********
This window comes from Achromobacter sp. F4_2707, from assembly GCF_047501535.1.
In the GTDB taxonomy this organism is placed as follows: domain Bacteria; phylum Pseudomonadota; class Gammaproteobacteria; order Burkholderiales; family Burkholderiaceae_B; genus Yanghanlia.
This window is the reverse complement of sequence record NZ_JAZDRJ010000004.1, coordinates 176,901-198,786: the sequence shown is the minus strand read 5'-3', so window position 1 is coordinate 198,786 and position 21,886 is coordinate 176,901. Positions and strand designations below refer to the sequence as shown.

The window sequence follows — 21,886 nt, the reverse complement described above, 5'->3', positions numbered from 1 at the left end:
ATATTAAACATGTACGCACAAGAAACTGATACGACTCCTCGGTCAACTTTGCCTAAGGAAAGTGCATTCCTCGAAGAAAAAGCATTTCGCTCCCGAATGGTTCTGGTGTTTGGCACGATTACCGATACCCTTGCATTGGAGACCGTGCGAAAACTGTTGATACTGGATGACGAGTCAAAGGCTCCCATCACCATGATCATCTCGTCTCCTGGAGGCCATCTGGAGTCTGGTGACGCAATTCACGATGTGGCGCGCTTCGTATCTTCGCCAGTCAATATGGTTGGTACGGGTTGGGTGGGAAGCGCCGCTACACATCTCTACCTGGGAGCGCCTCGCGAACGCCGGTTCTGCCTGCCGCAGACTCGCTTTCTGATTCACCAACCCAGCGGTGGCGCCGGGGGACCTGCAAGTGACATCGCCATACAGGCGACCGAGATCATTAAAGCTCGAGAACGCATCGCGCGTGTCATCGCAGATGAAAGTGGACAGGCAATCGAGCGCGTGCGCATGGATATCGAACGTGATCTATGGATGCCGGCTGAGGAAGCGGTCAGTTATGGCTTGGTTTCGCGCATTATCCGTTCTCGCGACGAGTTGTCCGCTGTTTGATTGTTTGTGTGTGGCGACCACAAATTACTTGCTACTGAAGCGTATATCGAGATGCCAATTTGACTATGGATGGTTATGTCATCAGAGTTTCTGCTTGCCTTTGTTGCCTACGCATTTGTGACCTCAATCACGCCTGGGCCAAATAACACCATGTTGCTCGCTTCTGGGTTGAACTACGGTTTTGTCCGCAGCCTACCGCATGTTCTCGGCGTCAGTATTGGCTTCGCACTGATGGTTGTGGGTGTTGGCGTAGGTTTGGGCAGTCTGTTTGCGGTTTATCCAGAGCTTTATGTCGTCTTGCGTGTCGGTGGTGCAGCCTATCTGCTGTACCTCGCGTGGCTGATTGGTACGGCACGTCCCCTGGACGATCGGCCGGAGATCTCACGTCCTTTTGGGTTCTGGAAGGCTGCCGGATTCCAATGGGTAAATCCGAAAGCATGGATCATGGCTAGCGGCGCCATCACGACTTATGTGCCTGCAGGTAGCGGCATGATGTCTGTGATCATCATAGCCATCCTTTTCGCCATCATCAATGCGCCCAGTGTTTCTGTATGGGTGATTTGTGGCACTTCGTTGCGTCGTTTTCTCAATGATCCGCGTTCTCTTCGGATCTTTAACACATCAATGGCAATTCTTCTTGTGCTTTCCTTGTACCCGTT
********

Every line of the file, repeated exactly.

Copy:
This window comes from Achromobacter sp. F4_2707, from assembly GCF_047501535.1.
In the GTDB taxonomy this organism is placed as follows: domain Bacteria; phylum Pseudomonadota; class Gammaproteobacteria; order Burkholderiales; family Burkholderiaceae_B; genus Yanghanlia.
This window is the reverse complement of sequence record NZ_JAZDRJ010000004.1, coordinates 176,901-198,786: the sequence shown is the minus strand read 5'-3', so window position 1 is coordinate 198,786 and position 21,886 is coordinate 176,901. Positions and strand designations below refer to the sequence as shown.

The window sequence follows — 21,886 nt, the reverse complement described above, 5'->3', positions numbered from 1 at the left end:
ATATTAAACATGTACGCACAAGAAACTGATACGACTCCTCGGTCAACTTTGCCTAAGGAAAGTGCATTCCTCGAAGAAAAAGCATTTCGCTCCCGAATGGTTCTGGTGTTTGGCACGATTACCGATACCCTTGCATTGGAGACCGTGCGAAAACTGTTGATACTGGATGACGAGTCAAAGGCTCCCATCACCATGATCATCTCGTCTCCTGGAGGCCATCTGGAGTCTGGTGACGCAATTCACGATGTGGCGCGCTTCGTATCTTCGCCAGTCAATATGGTTGGTACGGGTTGGGTGGGAAGCGCCGCTACACATCTCTACCTGGGAGCGCCTCGCGAACGCCGGTTCTGCCTGCCGCAGACTCGCTTTCTGATTCACCAACCCAGCGGTGGCGCCGGGGGACCTGCAAGTGACATCGCCATACAGGCGACCGAGATCATTAAAGCTCGAGAACGCATCGCGCGTGTCATCGCAGATGAAAGTGGACAGGCAATCGAGCGCGTGCGCATGGATATCGAACGTGATCTATGGATGCCGGCTGAGGAAGCGGTCAGTTATGGCTTGGTTTCGCGCATTATCCGTTCTCGCGACGAGTTGTCCGCTGTTTGATTGTTTGTGTGTGGCGACCACAAATTACTTGCTACTGAAGCGTATATCGAGATGCCAATTTGACTATGGATGGTTATGTCATCAGAGTTTCTGCTTGCCTTTGTTGCCTACGCATTTGTGACCTCAATCACGCCTGGGCCAAATAACACCATGTTGCTCGCTTCTGGGTTGAACTACGGTTTTGTCCGCAGCCTACCGCATGTTCTCGGCGTCAGTATTGGCTTCGCACTGATGGTTGTGGGTGTTGGCGTAGGTTTGGGCAGTCTGTTTGCGGTTTATCCAGAGCTTTATGTCGTCTTGCGTGTCGGTGGTGCAGCCTATCTGCTGTACCTCGCGTGGCTGATTGGTACGGCACGTCCCCTGGACGATCGGCCGGAGATCTCACGTCCTTTTGGGTTCTGGAAGGCTGCCGGATTCCAATGGGTAAATCCGAAAGCATGGATCATGGCTAGCGGCGCCATCACGACTTATGTGCCTGCAGGTAGCGGCATGATGTCTGTGATCATCATAGCCATCCTTTTCGCCATCATCAATGCGCCCAGTGTTTCTGTATGGGTGATTTGTGGCACTTCGTTGCGTCGTTTTCTCAATGATCCGCGTTCTCTTCGGATCTTTAACACATCAATGGCAATTCTTCTTGTGCTTTCCTTGTACCCGTT